Capitol Alert

Republicans like Arnold Schwarzenegger push for a ‘new way’ in California

California Assembly Republican Leader Chad Mayes answers questions from the media at the Capitol on Jan. 24, 2017.
California Assembly Republican Leader Chad Mayes answers questions from the media at the Capitol on Jan. 24, 2017. Los Angeles Times

Pushed out by party activists last summer for negotiating with Democrats on a climate change program, former Assembly Republican Leader Chad Mayes is doubling down on his fight to reshape the California GOP – with a key assist from former Gov. Arnold Schwarzenegger.

Mayes announced Tuesday the formation of New Way California, an initiative that aims to expand the appeal of Republican policies and reverse the party’s declining prospects in the state. Republicans, who now make up just a quarter of registered voters in California, have not won a statewide election in more than a decade and hold fewer than one-third of the seats in both houses of the Legislature.

“There really is one-party rule here in California,” Mayes said at a press conference. “Republicans have failed to be able to reach out to average folks in California. They don’t think that we care about them, they don’t think that we are working for their benefit.”

Mayes, who represents portions of San Bernardino and Riverside counties, said he considers himself a conservative and remains committed to bedrock Republican principles of lower taxes and smaller government. But he believes the California GOP needs to distinguish itself from the national party by moving away from divisive positions that have left many minorities, women and young people feeling excluded from its ranks.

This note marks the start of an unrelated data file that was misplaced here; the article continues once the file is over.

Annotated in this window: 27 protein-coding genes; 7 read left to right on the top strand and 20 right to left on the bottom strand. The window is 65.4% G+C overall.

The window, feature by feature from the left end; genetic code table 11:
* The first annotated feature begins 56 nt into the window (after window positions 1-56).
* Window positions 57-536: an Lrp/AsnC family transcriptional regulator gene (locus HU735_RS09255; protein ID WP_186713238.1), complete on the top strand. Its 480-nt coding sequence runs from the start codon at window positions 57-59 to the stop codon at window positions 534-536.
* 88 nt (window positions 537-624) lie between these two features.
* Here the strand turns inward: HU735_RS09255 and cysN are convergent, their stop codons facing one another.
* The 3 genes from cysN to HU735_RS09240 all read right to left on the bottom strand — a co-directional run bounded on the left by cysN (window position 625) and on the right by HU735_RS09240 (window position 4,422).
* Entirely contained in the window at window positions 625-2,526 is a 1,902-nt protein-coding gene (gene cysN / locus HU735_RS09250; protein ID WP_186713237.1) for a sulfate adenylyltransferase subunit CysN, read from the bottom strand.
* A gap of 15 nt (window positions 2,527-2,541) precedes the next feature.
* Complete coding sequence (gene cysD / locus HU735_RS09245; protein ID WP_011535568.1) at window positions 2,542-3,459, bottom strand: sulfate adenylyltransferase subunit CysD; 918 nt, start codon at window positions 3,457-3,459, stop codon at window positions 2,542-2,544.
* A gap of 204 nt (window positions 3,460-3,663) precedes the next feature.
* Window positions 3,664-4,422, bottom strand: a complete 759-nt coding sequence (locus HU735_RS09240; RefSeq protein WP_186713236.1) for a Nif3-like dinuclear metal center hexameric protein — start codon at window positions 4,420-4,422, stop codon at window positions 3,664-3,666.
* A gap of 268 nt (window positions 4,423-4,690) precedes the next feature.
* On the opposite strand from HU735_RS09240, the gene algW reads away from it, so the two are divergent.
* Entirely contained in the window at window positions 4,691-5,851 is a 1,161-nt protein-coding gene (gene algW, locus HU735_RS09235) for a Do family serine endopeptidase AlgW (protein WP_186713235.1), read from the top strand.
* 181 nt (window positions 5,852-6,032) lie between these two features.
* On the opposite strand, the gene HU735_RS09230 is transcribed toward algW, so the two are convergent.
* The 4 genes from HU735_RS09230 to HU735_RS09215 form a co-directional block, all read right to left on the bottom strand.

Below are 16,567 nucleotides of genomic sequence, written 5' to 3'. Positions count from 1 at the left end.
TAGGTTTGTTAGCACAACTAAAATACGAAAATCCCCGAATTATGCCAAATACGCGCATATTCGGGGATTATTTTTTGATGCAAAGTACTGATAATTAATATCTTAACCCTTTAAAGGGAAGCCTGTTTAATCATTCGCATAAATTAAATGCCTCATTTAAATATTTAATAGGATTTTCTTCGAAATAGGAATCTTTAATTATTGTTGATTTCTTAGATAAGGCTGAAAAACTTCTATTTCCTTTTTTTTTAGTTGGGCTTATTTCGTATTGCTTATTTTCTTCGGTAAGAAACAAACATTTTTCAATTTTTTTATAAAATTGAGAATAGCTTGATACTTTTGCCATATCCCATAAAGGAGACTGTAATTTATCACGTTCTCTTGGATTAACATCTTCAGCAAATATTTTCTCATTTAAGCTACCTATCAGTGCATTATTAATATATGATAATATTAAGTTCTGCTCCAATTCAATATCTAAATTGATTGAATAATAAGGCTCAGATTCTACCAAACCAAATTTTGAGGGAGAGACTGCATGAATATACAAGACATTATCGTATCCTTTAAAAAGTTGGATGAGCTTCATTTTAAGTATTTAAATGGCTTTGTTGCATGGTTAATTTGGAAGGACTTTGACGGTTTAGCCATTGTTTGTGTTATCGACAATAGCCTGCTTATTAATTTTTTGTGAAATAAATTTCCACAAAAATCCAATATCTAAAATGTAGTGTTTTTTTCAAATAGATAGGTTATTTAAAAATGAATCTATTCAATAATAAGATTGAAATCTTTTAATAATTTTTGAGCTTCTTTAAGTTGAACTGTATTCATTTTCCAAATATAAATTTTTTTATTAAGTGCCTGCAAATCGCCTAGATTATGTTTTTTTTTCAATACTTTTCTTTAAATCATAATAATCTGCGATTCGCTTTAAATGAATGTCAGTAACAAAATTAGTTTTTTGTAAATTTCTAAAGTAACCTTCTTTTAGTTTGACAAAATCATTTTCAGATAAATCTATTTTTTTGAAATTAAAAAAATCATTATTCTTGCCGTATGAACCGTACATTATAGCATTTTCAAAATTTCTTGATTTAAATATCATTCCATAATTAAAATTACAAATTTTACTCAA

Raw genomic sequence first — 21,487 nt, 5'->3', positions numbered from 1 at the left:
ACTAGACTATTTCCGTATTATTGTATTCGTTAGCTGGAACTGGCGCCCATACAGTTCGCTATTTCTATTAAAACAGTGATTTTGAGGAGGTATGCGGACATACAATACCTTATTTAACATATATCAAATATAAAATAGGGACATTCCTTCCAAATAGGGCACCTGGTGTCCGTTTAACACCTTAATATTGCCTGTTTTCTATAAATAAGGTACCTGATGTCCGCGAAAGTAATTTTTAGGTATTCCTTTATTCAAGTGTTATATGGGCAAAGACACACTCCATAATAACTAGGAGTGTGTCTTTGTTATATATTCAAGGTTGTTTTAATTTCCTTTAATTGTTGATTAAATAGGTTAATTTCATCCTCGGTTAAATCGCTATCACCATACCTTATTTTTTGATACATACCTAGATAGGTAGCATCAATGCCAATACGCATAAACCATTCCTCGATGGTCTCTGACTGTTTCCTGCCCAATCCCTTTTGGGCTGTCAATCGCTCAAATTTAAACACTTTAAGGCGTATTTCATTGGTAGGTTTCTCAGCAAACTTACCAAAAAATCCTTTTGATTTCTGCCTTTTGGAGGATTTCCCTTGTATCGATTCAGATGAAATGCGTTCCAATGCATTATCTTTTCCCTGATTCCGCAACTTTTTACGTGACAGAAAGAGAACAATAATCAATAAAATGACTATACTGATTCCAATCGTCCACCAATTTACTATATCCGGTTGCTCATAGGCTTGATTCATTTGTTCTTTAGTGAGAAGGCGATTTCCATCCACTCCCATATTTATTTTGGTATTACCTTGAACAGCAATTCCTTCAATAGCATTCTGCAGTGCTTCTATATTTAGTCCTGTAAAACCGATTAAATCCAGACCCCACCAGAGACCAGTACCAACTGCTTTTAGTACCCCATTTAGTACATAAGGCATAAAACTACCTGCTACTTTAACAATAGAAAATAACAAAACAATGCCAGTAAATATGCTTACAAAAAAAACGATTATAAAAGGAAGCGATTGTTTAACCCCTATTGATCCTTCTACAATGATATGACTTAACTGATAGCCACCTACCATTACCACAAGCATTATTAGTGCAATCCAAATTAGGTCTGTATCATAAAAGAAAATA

While light on details about future activities, Mayes said New Way will try to bring more voters into the Republican Party by promoting “pragmatic conservative” solutions to issues that Californians already care about, such as protecting the environment, investing in education and addressing poverty. Though the group does not plan to recruit candidates, it will develop policy platforms and get involved in state elections through voter outreach, particularly to the growing number of registered independents.

“There’s a place in California for folks that feel disaffected by both the Democrats and the current Republican Party,” Mayes said.

Schwarzenegger, California’s highest-profile Republican figure and one of the last to win statewide in 2006, is already on board. His chief of staff, Daniel Ketchell, said Schwarzenegger became a fan of Mayes last year as Mayes worked to extend the state’s cap-and-trade program.

“Arnold’s had longstanding concerns about the Republican Party in California,” Ketchell said, pointing to Schwarzenegger’s speech at the 2007 state convention in which he bemoaned that it was “dying at the box office.” “He’s committed to helping Chad find a way to reinvigorate the party so it can help all Californians.”

Alexei Koseff: 916-321-5236, @akoseff